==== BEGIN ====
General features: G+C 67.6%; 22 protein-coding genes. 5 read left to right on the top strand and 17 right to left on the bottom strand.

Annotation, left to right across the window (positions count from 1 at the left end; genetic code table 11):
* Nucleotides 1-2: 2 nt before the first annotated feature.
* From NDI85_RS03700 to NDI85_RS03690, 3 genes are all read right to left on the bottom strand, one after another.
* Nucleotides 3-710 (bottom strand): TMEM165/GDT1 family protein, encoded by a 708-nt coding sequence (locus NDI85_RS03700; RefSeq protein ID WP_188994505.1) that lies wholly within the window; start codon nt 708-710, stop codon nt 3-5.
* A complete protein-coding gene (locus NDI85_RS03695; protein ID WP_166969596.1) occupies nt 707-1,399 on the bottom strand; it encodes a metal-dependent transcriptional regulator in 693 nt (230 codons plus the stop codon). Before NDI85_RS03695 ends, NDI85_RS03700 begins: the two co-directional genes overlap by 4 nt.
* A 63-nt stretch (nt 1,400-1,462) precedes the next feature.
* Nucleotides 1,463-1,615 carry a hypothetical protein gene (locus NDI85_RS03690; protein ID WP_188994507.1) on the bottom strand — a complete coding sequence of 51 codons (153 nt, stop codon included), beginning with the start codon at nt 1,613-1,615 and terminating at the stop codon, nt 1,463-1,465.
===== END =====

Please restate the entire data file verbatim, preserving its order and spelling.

General features: G+C 67.6%; 22 protein-coding genes. 5 read left to right on the top strand and 17 right to left on the bottom strand.

Annotation, left to right across the window (positions count from 1 at the left end; genetic code table 11):
* Nucleotides 1-2: 2 nt before the first annotated feature.
* From NDI85_RS03700 to NDI85_RS03690, 3 genes are all read right to left on the bottom strand, one after another.
* Nucleotides 3-710 (bottom strand): TMEM165/GDT1 family protein, encoded by a 708-nt coding sequence (locus NDI85_RS03700; RefSeq protein ID WP_188994505.1) that lies wholly within the window; start codon nt 708-710, stop codon nt 3-5.
* A complete protein-coding gene (locus NDI85_RS03695; protein ID WP_166969596.1) occupies nt 707-1,399 on the bottom strand; it encodes a metal-dependent transcriptional regulator in 693 nt (230 codons plus the stop codon). Before NDI85_RS03695 ends, NDI85_RS03700 begins: the two co-directional genes overlap by 4 nt.
* A 63-nt stretch (nt 1,400-1,462) precedes the next feature.
* Nucleotides 1,463-1,615 carry a hypothetical protein gene (locus NDI85_RS03690; protein ID WP_188994507.1) on the bottom strand — a complete coding sequence of 51 codons (153 nt, stop codon included), beginning with the start codon at nt 1,613-1,615 and terminating at the stop codon, nt 1,463-1,465.